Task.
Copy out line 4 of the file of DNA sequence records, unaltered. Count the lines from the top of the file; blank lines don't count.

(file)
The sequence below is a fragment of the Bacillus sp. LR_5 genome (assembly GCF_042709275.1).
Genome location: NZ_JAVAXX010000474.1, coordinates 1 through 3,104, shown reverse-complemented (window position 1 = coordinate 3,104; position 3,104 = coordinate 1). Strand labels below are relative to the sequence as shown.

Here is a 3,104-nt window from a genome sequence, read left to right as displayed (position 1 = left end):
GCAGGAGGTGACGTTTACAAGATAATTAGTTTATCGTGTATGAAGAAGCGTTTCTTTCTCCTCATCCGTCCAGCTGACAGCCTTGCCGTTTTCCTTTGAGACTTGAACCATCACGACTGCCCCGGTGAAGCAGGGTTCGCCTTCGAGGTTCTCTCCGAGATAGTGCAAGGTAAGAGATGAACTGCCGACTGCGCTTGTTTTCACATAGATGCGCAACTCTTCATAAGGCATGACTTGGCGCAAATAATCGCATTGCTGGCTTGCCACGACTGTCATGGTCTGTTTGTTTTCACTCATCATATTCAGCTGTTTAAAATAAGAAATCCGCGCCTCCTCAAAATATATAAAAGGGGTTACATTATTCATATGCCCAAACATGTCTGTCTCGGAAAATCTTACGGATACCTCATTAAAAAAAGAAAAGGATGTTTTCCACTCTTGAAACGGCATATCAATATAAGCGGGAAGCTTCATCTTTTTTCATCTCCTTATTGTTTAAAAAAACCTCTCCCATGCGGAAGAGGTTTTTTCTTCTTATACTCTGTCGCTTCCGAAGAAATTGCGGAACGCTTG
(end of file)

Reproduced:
GCAGGAGGTGACGTTTACAAGATAATTAGTTTATCGTGTATGAAGAAGCGTTTCTTTCTCCTCATCCGTCCAGCTGACAGCCTTGCCGTTTTCCTTTGAGACTTGAACCATCACGACTGCCCCGGTGAAGCAGGGTTCGCCTTCGAGGTTCTCTCCGAGATAGTGCAAGGTAAGAGATGAACTGCCGACTGCGCTTGTTTTCACATAGATGCGCAACTCTTCATAAGGCATGACTTGGCGCAAATAATCGCATTGCTGGCTTGCCACGACTGTCATGGTCTGTTTGTTTTCACTCATCATATTCAGCTGTTTAAAATAAGAAATCCGCGCCTCCTCAAAATATATAAAAGGGGTTACATTATTCATATGCCCAAACATGTCTGTCTCGGAAAATCTTACGGATACCTCATTAAAAAAAGAAAAGGATGTTTTCCACTCTTGAAACGGCATATCAATATAAGCGGGAAGCTTCATCTTTTTTCATCTCCTTATTGTTTAAAAAAACCTCTCCCATGCGGAAGAGGTTTTTTCTTCTTATACTCTGTCGCTTCCGAAGAAATTGCGGAACGCTTG